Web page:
Until the 1979Sandinistarevolution, the Nicaragua government relatively neglected the Miskito people. Conflict erupted when the Sandinista attempted to implement their socialist economic policies on the Atlantic coast.  Some of the Miskito people fled to Honduras and lead a resistance movement aligned with the US-backedContras.  If they did not flee or join the resistance movement the Miskito people were resettled by the Sandinista in the interior. In 1989 the fighting was finally over and most of the Miskito returned to rebuild their villages. Overall, the Miskito people have never truly felt controlled by the Nicaraguan government. In fact, many Miskito today don't even consider themselves Nicaraguans.  Today, the Miskito have faced several years of bad harvest and are facing the worst situation of poverty since the loss of the banana industry.
Houses built out of split bamboo or sawed lumber with roofs of thatch or riged metal are placed up on pilings. People sit, eat and sleep on the floor. Some homes have hammocks to sleep on, but this is rare. The houses have no internal walls or furniture. A cookhouse is usually attached to the primary house by a wooden walkway. 
The basic diet of the Miskito people is rice, beans, yucca, and banana. Fish, snails, and turtles are their source of meat. Coffee andcacaoare raised in small amounts. A typical drink is made of boiled bananas andplantains. This drink is a reliable and cheap food source when there are no crops. 
The Miskito people have adapted to European style clothing. Women wear simple dresses and men wear pants and a shirt. Children, especially boys, play naked until they are 5 or 6 years old. Most people go barefoot around the house or village and rubber bootsare only used for working in fields. 
Modern health care is non-existent for most Miskitos. Only limited medicines such as aspirin and basic antibiotics can be purchased in some community stores. There is one regional hospital in Puerto Cabezas and two small clinics in Waspam and Puerto Lempira.  People have to walk and travel by trucks for days to reach these medical facilities. The lack of health care is a major difficulty these people face. As a result infanct mortality is one of the highest in Central America and life expectancy is one of the lowest.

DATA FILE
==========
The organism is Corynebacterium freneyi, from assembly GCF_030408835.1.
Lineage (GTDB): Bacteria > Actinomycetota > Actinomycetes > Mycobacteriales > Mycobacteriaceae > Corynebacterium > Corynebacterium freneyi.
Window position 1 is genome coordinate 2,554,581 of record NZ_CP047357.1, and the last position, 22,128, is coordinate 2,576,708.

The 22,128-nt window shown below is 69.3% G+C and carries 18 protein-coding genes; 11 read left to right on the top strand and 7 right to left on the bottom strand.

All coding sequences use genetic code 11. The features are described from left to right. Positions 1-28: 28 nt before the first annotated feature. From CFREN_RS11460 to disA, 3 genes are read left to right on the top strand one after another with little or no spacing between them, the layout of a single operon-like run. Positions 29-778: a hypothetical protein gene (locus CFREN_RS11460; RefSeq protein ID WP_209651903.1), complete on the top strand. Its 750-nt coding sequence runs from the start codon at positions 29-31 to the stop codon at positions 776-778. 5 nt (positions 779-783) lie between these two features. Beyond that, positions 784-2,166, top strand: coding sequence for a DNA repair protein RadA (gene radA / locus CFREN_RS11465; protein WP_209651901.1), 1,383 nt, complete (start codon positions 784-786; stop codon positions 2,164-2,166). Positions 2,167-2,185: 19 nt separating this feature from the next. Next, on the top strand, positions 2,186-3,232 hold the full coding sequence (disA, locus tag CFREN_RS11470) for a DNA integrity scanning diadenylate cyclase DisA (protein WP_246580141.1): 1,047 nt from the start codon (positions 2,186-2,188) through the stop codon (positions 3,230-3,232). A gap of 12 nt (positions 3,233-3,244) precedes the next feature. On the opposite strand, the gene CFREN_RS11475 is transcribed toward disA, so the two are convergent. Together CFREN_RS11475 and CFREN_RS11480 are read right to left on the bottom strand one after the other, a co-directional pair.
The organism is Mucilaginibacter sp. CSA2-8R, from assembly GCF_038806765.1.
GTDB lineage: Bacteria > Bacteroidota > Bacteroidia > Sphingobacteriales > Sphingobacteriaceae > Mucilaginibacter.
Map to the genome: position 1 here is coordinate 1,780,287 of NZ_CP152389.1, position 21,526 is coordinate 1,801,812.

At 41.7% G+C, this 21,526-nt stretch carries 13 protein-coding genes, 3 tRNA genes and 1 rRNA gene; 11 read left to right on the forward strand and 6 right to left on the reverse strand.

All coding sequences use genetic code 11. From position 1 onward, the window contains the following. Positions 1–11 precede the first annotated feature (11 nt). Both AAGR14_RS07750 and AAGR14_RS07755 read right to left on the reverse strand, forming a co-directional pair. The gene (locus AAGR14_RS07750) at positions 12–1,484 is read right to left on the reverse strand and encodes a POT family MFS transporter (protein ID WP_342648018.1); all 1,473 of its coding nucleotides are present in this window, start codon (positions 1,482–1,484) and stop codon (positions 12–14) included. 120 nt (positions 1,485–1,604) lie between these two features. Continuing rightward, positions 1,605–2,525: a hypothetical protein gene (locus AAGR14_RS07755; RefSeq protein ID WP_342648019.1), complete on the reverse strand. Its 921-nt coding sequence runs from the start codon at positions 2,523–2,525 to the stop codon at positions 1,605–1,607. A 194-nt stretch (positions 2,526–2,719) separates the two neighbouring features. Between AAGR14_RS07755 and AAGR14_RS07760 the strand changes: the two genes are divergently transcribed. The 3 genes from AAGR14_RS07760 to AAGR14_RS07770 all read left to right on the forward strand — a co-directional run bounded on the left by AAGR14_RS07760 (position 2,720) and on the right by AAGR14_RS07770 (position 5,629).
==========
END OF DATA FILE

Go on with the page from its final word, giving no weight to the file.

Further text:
Drinking water is drawn from the creek or river, usually above washing and bathing sites. Clean water is not available in any villages. Few houses have latrines which contributes to poor health conditions. 
Governmental schools exist only in larger communities.  The government attempts to provide a bilingual education. All children must learn Spanish by the third grade. Secondary education is available only in four larger population centers. Classes are larger and teachers are poorly trained. Despite these opportunites, many children do not attend due to financial hardships. 
Historically the Miskito poepled once hunted green turtles in teh context of a traditional subsistene economy.  They combined turtle fishing with hunting, agriculture, gather, and fishing. However, this hunting of turtles along with game hunting in general is becoming less common. Many Miskito are begining to work in the mines and in the lumber industry.  They continue to raise crops in order to sell or trade them for other goods. The agricultural plts are tended by women while the men clear the plots ahd hlep with the planting and harvesting. The men also have traditionally been the hunters and today are the ones taking labor jobs. 
The Miskito people were origionally animistic in their belief system (belief in the exitence of spirits separable from bodies and a belief system that attributes conscious life to object in a phenomena of nature or to inanmiate objects). The Moravians and Catholics introduce Christianity to them in the 1800's. However, the Miskito people have learned to adapt their worldview without significantly changing it. They believe in various kinds of super-natural beings that affect things such as a sense of well-being, crop failures, bad hunting, capsized boats, and other accidents.
two sales-girls of home-made owen-made corn-products at bus-terminal of nueva guinea raas. yn4t